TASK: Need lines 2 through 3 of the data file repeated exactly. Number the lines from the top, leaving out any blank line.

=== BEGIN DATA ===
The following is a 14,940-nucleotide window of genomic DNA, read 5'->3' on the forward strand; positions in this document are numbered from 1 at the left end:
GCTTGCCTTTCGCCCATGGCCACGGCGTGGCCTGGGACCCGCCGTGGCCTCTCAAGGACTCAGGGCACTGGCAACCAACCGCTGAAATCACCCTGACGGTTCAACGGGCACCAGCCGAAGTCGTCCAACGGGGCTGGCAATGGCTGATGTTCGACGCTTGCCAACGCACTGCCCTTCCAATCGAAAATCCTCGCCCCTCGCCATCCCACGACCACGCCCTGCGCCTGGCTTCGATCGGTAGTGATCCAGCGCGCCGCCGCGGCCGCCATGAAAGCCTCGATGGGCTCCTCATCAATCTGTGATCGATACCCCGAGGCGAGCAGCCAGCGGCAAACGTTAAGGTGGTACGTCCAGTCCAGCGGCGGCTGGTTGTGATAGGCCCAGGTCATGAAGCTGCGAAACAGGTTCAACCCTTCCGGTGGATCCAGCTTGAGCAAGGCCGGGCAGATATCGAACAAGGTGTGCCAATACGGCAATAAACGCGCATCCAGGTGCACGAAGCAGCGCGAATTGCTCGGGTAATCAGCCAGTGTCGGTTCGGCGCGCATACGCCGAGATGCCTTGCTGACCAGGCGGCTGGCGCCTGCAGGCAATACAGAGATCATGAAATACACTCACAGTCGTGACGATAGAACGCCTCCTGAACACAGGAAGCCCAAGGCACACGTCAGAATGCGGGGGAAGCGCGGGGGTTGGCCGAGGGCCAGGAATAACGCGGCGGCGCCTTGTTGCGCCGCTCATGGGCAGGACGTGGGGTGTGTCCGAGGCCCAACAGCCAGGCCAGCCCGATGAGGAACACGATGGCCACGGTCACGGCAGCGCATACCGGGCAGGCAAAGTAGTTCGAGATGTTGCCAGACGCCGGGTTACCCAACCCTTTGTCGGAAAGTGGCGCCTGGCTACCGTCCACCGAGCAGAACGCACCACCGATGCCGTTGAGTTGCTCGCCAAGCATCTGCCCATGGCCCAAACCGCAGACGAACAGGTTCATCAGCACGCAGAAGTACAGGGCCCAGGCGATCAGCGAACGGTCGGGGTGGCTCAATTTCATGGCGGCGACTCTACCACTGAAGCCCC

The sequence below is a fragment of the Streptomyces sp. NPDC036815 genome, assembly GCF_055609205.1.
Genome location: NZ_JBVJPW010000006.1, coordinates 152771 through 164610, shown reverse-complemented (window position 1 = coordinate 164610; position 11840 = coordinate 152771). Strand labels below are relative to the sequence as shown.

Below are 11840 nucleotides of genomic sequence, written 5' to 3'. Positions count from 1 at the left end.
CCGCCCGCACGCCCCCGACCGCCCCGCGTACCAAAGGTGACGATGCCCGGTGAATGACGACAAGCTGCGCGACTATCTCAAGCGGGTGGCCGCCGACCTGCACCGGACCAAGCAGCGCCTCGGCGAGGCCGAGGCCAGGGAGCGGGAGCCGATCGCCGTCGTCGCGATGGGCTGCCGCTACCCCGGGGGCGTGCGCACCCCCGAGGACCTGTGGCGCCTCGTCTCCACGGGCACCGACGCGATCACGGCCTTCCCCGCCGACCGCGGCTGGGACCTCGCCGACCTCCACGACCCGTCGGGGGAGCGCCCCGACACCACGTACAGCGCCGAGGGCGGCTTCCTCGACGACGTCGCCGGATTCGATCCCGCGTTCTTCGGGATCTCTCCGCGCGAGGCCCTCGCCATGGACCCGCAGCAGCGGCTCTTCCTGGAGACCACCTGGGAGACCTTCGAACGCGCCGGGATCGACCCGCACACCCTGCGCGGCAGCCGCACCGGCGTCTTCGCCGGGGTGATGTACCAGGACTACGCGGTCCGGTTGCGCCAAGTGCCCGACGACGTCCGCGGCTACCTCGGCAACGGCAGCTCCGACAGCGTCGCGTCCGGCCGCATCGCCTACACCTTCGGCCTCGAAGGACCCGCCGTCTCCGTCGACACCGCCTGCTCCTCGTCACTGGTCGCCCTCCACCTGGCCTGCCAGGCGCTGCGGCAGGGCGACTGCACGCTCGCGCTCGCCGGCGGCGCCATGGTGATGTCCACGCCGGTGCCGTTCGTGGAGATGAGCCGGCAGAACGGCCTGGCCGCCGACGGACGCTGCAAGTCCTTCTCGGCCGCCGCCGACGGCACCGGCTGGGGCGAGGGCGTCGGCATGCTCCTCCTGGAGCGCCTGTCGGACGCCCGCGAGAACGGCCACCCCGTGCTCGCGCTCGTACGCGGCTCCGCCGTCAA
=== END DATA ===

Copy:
GCTTGCCTTTCGCCCATGGCCACGGCGTGGCCTGGGACCCGCCGTGGCCTCTCAAGGACTCAGGGCACTGGCAACCAACCGCTGAAATCACCCTGACGGTTCAACGGGCACCAGCCGAAGTCGTCCAACGGGGCTGGCAATGGCTGATGTTCGACGCTTGCCAACGCACTGCCCTTCCAATCGAAAATCCTCGCCCCTCGCCATCCCACGACCACGCCCTGCGCCTGGCTTCGATCGGTAGTGATCCAGCGCGCCGCCGCGGCCGCCATGAAAGCCTCGATGGGCTCCTCATCAATCTGTGATCGATACCCCGAGGCGAGCAGCCAGCGGCAAACGTTAAGGTGGTACGTCCAGTCCAGCGGCGGCTGGTTGTGATAGGCCCAGGTCATGAAGCTGCGAAACAGGTTCAACCCTTCCGGTGGATCCAGCTTGAGCAAGGCCGGGCAGATATCGAACAAGGTGTGCCAATACGGCAATAAACGCGCATCCAGGTGCACGAAGCAGCGCGAATTGCTCGGGTAATCAGCCAGTGTCGGTTCGGCGCGCATACGCCGAGATGCCTTGCTGACCAGGCGGCTGGCGCCTGCAGGCAATACAGAGATCATGAAATACACTCACAGTCGTGACGATAGAACGCCTCCTGAACACAGGAAGCCCAAGGCACACGTCAGAATGCGGGGGAAGCGCGGGGGTTGGCCGAGGGCCAGGAATAACGCGGCGGCGCCTTGTTGCGCCGCTCATGGGCAGGACGTGGGGTGTGTCCGAGGCCCAACAGCCAGGCCAGCCCGATGAGGAACACGATGGCCACGGTCACGGCAGCGCATACCGGGCAGGCAAAGTAGTTCGAGATGTTGCCAGACGCCGGGTTACCCAACCCTTTGTCGGAAAGTGGCGCCTGGCTACCGTCCACCGAGCAGAACGCACCACCGATGCCGTTGAGTTGCTCGCCAAGCATCTGCCCATGGCCCAAACCGCAGACGAACAGGTTCATCAGCACGCAGAAGTACAGGGCCCAGGCGATCAGCGAACGGTCGGGGTGGCTCAATTTCATGGCGGCGACTCTACCACTGAAGCCCC

The sequence below is a fragment of the Streptomyces sp. NPDC036815 genome, assembly GCF_055609205.1.